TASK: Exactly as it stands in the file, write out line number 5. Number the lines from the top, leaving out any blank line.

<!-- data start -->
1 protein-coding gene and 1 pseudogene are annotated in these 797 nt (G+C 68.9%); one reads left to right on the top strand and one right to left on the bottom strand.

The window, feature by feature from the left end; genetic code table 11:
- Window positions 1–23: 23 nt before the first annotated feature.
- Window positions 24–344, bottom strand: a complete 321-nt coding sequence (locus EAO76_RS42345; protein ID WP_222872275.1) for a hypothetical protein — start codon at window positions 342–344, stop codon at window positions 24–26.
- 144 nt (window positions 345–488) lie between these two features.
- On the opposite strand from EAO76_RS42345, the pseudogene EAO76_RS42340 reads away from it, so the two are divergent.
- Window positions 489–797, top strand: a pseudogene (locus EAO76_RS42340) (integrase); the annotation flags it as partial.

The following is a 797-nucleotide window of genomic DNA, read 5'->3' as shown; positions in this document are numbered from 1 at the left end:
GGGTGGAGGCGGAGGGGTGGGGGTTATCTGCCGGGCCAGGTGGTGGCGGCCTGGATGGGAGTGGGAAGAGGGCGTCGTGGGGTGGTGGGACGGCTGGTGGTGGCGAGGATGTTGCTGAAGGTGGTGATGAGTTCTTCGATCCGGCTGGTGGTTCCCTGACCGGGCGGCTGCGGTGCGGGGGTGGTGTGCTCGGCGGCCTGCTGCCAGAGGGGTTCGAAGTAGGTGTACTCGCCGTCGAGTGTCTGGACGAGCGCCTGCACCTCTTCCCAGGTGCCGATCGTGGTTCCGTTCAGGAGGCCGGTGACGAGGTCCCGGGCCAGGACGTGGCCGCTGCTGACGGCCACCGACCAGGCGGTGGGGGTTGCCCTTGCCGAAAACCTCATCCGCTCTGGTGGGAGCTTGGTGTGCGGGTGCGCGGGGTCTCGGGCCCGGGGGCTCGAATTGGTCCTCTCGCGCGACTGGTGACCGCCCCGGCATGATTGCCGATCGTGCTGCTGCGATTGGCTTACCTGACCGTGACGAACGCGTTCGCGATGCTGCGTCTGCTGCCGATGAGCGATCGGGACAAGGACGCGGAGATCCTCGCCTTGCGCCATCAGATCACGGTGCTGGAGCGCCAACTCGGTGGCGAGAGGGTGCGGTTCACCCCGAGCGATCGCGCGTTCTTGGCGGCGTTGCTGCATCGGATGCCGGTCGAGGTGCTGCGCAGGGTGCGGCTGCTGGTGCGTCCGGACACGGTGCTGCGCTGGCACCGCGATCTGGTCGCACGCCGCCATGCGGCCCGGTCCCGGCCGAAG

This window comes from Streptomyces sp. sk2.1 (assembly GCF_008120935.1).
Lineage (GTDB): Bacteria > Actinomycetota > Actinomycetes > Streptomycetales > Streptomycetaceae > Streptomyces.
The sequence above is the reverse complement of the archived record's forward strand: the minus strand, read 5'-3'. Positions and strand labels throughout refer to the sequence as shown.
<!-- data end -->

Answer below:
- 144 nt (window positions 345–488) lie between these two features.